Archive for the ‘Rochas’ Category


I ran across the mention of this one back when I was doing that post on lilac scents, and since I couldn’t find a sample anywhere, I went ahead and sprang for a small 1 oz bottle at an online discounter.  Helg at Perfume Shrine loves this thing – here’s her review – and mentions it in comments to a post on wisteria notes by Octavian at 1000 Fragrances.  At the time I bought Tocadilly, my neighbor’s lilac and wisteria bushes were merrily blooming, and I was stopping my car in her driveway every day,  just to have a good sniff (thanks, Debbie!).

Despite the dire warnings of March at Perfume Posse, who calls herself a victim of that Perfume Shrine review, I yanked Tocadilly out of that garish box and sprayed it on.  Lavishly.  Which is not like me, but I had been terribly disappointed by the utter evanescence of En Passant the previous week, and I was determined to actually smell a lilac perfume before the lilac blooms fell.

Tocadilly, with notes of cucumber, lilac, coconut, hyacinth, jasmine and sandalwood, is actually very pleasant.  It is only like En Passant for a very brief moment in the opening, when I smell that watery-cucumbery note over the lilac, and then Tocadilly’s other components settle in.  Where En Passant is transparent and light as air, Tocadilly is clean but more opaque, like the frosted glass of its bottle.  The fragrance is quite congruent with the colors used in the packaging – lavender, blue and green, and although I still hate the cap as much as I hate it on That Slut Tocade, the colors are just right and the bottle feels wonderful in my hand.  There isn’t much relation to Tocade, by the way, other than a tiny tiny hint of Tocade’s smoky vanilla way down in the base of Tocadilly, and a similar light-hearted, “just for fun,” attitude.

If I hoover my wrist, I can detect a pretty lilac note that – miraculously! – does not make me think of air freshener, and a quiet jasmine.  There is also something else vaguely floral which I can only assume is the wisteria note (glycine).  The effect is of very muted, light florals with an aqueous cast.  Helg mentions pear in her review, but I don’t smell that note which I love so much in Goutal’s Petite Cherie.  I don’t smell Calone in there either, but I tend to like Calone in small quantities anyway, having missed the Calone Overdose Years in Perfumedom.  If you are sensitive to watery notes, you’ll probably want to give Tocadilly a miss.  I suspect this watery cast is what many perfumistas, being tired of the plethora of marine fragrances, dislike about it.  There’s also a faintly spicy flavor to the florals here, an almost clovey-anisey angle that I smell in live lilac and hyacinth blossoms.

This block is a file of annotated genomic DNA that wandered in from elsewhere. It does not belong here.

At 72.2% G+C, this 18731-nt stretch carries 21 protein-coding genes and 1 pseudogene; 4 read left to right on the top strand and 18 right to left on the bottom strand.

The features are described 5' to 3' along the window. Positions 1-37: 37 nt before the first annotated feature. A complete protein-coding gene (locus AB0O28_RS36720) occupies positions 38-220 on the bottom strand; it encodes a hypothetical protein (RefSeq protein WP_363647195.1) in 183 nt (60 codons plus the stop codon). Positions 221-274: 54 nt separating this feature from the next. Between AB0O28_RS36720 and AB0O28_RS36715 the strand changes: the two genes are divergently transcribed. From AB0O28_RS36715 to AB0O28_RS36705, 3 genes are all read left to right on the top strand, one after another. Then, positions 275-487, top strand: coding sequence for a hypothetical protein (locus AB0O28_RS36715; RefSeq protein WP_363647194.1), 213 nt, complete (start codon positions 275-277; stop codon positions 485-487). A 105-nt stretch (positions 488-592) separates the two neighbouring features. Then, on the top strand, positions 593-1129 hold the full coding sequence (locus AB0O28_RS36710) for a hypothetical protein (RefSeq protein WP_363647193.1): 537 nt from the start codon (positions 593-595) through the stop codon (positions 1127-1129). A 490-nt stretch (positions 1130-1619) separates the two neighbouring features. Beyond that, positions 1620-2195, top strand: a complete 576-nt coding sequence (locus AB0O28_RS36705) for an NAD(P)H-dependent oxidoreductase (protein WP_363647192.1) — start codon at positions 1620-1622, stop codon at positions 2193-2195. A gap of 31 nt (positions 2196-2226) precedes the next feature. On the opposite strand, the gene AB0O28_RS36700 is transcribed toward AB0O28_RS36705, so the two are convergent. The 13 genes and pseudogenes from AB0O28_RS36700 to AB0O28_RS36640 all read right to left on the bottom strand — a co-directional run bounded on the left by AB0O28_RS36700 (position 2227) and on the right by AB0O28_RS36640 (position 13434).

In the base, and wafting up through the misty florals, is a milky, powdery musk.  I don’t smell the kind of oily sweet coconut I associate with suntan oil and pina coladas, but I am sure the coconut note is providing this smooth milky quality.  There’s also a light woody vanilla note; if there’s real sandalwood in there, I’ll eat my straw hat, but whatever synthetic sandalwood Tocadilly uses, it’s gentle and soft.  Most notable to me about the base is the quality of the musk.  It isn’t listed in the notes, but trust me, it’s there, and it seems to be the same kind of musk that I like so much in Gres Cabaret: cushiony and comfortable while managing never to make me think of detergent.  I have a special dislike for the flat harshness of “laundry musk,” which ruined Ineke’s lilac fragrance After My Own Heart for me, but Tocadilly’s musk I find very pleasant.

The general effect of Tocadilly is of a garden full of lilac and wisteria blooms, just after a rain, when the air is full of moisture and the wafting odors of the blossoms.  I like it very much.  It’s refreshing and gentle, and I have enjoyed wearing it to work several times this spring.  An informal poll indicates that my family, friends and coworkers find it attractive, with no one disliking it.  The descriptions ranged from “flowery” to “clean and fresh.”  Taz said “not bad,” an accolade from him, and Gaze said it was “not very exciting, but nice anyway.”  (I have high hopes for that boy’s tastes.)